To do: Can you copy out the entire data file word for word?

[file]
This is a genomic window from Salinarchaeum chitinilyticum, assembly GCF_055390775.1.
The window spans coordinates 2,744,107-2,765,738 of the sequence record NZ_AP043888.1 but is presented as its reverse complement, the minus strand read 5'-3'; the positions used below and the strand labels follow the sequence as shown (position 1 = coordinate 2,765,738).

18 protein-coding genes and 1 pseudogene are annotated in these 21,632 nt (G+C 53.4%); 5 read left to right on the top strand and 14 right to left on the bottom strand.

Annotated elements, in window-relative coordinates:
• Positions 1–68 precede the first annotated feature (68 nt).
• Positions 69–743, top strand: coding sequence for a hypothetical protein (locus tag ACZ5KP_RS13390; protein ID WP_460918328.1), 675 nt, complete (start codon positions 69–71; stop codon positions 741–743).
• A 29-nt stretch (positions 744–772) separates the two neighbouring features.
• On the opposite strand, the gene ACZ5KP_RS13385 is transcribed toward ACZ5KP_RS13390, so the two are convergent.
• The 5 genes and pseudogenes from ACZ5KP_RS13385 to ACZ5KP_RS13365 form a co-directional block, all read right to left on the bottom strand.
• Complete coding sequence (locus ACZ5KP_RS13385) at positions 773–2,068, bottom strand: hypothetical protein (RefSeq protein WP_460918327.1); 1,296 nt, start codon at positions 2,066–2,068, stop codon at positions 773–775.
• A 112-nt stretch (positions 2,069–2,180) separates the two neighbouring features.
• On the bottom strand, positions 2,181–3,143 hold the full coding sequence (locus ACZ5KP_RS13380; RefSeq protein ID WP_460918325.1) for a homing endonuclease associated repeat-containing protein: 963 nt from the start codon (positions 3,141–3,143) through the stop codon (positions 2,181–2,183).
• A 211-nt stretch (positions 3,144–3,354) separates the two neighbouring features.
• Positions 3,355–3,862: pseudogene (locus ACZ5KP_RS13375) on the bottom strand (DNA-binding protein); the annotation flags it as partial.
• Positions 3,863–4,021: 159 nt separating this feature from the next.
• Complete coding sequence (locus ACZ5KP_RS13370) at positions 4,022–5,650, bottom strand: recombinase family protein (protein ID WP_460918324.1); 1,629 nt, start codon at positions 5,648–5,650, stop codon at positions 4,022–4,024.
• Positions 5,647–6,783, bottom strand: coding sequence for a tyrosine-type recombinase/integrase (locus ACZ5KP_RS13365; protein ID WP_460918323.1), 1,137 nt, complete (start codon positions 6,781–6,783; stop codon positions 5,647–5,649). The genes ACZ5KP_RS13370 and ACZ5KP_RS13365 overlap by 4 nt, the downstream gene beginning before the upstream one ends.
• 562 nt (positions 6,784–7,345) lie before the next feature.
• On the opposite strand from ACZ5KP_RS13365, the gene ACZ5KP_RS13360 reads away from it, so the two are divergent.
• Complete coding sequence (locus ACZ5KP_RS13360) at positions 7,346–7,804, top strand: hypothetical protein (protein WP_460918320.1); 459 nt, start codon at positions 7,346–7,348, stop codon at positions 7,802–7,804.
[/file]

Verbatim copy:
This is a genomic window from Salinarchaeum chitinilyticum, assembly GCF_055390775.1.
The window spans coordinates 2,744,107-2,765,738 of the sequence record NZ_AP043888.1 but is presented as its reverse complement, the minus strand read 5'-3'; the positions used below and the strand labels follow the sequence as shown (position 1 = coordinate 2,765,738).

18 protein-coding genes and 1 pseudogene are annotated in these 21,632 nt (G+C 53.4%); 5 read left to right on the top strand and 14 right to left on the bottom strand.

Annotated elements, in window-relative coordinates:
• Positions 1–68 precede the first annotated feature (68 nt).
• Positions 69–743, top strand: coding sequence for a hypothetical protein (locus tag ACZ5KP_RS13390; protein ID WP_460918328.1), 675 nt, complete (start codon positions 69–71; stop codon positions 741–743).
• A 29-nt stretch (positions 744–772) separates the two neighbouring features.
• On the opposite strand, the gene ACZ5KP_RS13385 is transcribed toward ACZ5KP_RS13390, so the two are convergent.
• The 5 genes and pseudogenes from ACZ5KP_RS13385 to ACZ5KP_RS13365 form a co-directional block, all read right to left on the bottom strand.
• Complete coding sequence (locus ACZ5KP_RS13385) at positions 773–2,068, bottom strand: hypothetical protein (RefSeq protein WP_460918327.1); 1,296 nt, start codon at positions 2,066–2,068, stop codon at positions 773–775.
• A 112-nt stretch (positions 2,069–2,180) separates the two neighbouring features.
• On the bottom strand, positions 2,181–3,143 hold the full coding sequence (locus ACZ5KP_RS13380; RefSeq protein ID WP_460918325.1) for a homing endonuclease associated repeat-containing protein: 963 nt from the start codon (positions 3,141–3,143) through the stop codon (positions 2,181–2,183).
• A 211-nt stretch (positions 3,144–3,354) separates the two neighbouring features.
• Positions 3,355–3,862: pseudogene (locus ACZ5KP_RS13375) on the bottom strand (DNA-binding protein); the annotation flags it as partial.
• Positions 3,863–4,021: 159 nt separating this feature from the next.
• Complete coding sequence (locus ACZ5KP_RS13370) at positions 4,022–5,650, bottom strand: recombinase family protein (protein ID WP_460918324.1); 1,629 nt, start codon at positions 5,648–5,650, stop codon at positions 4,022–4,024.
• Positions 5,647–6,783, bottom strand: coding sequence for a tyrosine-type recombinase/integrase (locus ACZ5KP_RS13365; protein ID WP_460918323.1), 1,137 nt, complete (start codon positions 6,781–6,783; stop codon positions 5,647–5,649). The genes ACZ5KP_RS13370 and ACZ5KP_RS13365 overlap by 4 nt, the downstream gene beginning before the upstream one ends.
• 562 nt (positions 6,784–7,345) lie before the next feature.
• On the opposite strand from ACZ5KP_RS13365, the gene ACZ5KP_RS13360 reads away from it, so the two are divergent.
• Complete coding sequence (locus ACZ5KP_RS13360) at positions 7,346–7,804, top strand: hypothetical protein (protein WP_460918320.1); 459 nt, start codon at positions 7,346–7,348, stop codon at positions 7,802–7,804.